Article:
“Cancer and diabetes are two of the worst health problems in developed countries, and there’s a link between the two,” said Mingming Wu, professor of biological and environmental engineering. “For cancer, half of the story is still in genetics. It’s only recently we realized there is another half that we missed, which is the microenvironment.”
In order for cancer to metastasize, the malfunctioning cells must travel through a slurry of minerals, carbohydrates, water and connective tissue to get into the bloodstream, through which it travels to a different part of the body. That slurry – known as extracellular matrix, or ECM – is a complex and dynamic environment. A main component is collagen, a protein that supports cell structural integrity.
Collagen fibers are composed of nanometer-sized strands, called fibrils. These fibrils combine to form fibers of varying length and thickness. In diabetics, elevated blood sugar levels influence the architecture of collagen fibers in ways that promote cancer cell movements throughout the body, according to the research.
How it works
Wu compared the structure to a playground rope climber. Getting across is tricky if the ropes are droopy but when the ropes are taut, movement is much easier. It’s similar for cancer cells.
“Diabetics have higher blood sugar levels which lead to glycation and changes the structure of the collagen in their tissue,” said Young Joon Suh, a graduate student in biological engineering and lead author. “If they happen to have cancer, we believe this glycation process promotes the rate of metastasizing.”
Using breast cancer cells in their study, the scientists experimented with varying glycation concentrations and used software to track the trajectory of the cells as they moved through the three-dimensional space. The researchers found the cells moved farther and faster in highly glycated environments than in non-glycated ones.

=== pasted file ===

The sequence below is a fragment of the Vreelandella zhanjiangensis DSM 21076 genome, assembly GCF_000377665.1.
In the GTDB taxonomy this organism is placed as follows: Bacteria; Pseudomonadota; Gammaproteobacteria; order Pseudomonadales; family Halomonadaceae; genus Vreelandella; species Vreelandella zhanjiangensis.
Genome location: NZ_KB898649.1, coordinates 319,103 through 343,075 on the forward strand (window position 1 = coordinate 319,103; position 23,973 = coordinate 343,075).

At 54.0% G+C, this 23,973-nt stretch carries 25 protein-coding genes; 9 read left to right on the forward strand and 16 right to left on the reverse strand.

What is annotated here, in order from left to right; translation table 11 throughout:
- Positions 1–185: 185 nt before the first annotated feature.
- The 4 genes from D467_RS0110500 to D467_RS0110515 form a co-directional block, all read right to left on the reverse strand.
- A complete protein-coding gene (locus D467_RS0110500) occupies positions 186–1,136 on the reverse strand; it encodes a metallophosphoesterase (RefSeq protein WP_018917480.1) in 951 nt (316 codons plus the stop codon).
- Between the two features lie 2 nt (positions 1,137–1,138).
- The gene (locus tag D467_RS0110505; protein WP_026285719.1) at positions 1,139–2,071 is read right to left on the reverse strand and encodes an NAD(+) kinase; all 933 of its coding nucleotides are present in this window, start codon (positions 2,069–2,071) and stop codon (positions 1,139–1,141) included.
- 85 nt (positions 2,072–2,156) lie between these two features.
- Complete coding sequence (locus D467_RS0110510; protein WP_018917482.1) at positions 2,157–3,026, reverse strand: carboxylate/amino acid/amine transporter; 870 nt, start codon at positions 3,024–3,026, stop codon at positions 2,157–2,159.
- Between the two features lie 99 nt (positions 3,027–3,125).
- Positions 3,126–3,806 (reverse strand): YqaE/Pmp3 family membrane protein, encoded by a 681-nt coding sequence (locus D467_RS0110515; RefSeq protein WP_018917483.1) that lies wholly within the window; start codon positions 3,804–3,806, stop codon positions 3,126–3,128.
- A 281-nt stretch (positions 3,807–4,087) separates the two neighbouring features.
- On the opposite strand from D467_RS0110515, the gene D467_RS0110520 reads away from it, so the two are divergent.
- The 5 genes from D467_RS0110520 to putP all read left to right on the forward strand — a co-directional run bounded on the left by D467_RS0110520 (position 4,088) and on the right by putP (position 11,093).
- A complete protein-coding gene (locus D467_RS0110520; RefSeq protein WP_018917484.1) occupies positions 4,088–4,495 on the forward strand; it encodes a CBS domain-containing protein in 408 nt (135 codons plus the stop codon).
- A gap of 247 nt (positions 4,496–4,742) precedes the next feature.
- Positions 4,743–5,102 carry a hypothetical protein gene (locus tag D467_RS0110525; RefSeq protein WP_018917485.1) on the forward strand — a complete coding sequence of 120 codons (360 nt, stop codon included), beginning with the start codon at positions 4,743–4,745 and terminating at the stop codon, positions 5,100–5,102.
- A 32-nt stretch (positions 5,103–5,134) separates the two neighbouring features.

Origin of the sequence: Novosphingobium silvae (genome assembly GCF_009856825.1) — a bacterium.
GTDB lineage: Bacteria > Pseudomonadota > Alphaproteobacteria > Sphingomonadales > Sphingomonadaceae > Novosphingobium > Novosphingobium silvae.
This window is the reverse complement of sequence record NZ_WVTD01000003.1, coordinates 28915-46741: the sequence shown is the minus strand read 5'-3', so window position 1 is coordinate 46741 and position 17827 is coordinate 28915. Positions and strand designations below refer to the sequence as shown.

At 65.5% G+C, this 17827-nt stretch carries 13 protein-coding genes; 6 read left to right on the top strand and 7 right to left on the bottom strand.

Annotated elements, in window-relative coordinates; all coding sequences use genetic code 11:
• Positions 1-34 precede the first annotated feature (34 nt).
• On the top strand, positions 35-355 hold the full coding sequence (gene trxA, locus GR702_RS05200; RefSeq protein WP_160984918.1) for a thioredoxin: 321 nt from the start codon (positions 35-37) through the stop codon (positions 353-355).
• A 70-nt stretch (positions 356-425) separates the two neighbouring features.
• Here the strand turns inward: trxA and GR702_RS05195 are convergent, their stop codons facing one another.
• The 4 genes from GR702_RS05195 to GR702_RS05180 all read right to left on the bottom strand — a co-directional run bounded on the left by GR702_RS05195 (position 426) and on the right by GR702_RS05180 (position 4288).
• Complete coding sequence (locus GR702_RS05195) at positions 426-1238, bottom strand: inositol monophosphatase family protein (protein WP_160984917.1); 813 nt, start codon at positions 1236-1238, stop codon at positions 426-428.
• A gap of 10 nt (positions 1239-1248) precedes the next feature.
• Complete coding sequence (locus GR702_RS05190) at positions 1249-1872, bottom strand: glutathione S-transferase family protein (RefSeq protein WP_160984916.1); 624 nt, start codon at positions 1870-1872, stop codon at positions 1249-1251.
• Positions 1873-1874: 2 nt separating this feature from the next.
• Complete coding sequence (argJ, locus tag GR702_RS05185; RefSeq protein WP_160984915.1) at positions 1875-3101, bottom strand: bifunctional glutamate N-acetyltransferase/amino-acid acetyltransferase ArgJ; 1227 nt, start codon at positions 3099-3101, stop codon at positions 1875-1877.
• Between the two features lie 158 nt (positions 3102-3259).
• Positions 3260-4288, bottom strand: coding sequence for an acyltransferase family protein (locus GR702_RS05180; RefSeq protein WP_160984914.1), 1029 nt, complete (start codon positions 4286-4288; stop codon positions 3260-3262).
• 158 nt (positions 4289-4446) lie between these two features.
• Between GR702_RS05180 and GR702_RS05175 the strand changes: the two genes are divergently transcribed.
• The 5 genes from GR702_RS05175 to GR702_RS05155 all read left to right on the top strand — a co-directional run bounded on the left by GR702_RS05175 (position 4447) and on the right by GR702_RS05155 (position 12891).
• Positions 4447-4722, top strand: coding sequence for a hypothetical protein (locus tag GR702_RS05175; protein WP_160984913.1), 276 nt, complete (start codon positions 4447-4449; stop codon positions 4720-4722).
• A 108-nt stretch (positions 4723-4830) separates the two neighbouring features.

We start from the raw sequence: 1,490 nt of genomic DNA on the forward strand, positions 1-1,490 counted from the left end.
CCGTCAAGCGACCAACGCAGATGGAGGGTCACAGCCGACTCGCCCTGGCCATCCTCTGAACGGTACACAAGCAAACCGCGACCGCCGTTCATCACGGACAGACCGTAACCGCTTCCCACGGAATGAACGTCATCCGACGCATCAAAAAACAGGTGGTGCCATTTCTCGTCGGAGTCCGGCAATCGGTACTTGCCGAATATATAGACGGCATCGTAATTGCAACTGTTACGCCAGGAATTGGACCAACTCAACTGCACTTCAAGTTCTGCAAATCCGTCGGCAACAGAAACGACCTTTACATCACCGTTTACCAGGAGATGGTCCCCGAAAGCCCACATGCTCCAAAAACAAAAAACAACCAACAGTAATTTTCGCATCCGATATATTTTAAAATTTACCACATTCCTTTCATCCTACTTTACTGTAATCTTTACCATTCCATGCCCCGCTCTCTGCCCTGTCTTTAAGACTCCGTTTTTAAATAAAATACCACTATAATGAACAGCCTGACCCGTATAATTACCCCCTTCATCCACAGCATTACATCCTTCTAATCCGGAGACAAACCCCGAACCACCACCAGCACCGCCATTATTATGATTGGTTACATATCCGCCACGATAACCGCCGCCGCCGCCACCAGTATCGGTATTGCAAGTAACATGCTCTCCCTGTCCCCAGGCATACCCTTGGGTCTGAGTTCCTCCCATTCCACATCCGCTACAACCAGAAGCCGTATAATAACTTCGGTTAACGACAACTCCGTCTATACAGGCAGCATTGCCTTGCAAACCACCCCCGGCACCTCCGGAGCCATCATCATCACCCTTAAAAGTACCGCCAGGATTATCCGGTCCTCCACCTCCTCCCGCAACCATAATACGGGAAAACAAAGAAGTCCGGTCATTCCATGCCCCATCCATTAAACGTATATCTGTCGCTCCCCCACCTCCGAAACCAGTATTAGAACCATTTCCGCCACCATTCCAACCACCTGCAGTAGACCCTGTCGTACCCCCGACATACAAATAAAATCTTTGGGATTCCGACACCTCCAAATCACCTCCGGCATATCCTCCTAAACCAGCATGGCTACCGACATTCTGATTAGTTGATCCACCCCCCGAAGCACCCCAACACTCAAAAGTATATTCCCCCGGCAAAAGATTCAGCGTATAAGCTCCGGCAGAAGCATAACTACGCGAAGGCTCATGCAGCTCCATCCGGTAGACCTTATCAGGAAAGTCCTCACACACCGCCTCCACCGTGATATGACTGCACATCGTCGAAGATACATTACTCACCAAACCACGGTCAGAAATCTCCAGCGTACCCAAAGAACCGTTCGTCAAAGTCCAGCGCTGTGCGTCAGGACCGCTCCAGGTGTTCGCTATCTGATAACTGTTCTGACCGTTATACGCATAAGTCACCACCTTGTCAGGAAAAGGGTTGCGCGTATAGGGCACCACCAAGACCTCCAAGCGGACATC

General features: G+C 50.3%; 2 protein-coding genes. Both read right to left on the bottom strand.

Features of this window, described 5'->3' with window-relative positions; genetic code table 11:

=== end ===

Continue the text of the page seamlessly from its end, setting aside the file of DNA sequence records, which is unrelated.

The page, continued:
Research passes us by
There have been similar studies in countries such as China, and points out how health is important to everyone. It is more than time that the NHS stopped its pathetic parochial posturing, and promoted useful research done in other countries. Pointing this out to Andrew Lansley, one of our recent pathetic Ministers of Health, his comment was a sneering “it’s not the NHS way”.
Well, it should be. There is the US producing ground-breaking research that could benefit us all, and I have no doubt it will take the NHS several years before they pick this up. We are so behind the rest of the world when it comes to treating cancer.
Wu’s findings are reported in “Glycation of Collagen Matrices Promotes Breast Tumor Cell Invasion,” published May 1 in Investigative Biology. Minglin Ma, assistant professor of biological and environmental engineering, Larry Bonassar, biomedical engineering professor, and Jeffrey Segall, a cancer biologist at Albert Einstein College of Medicine, are co-authors.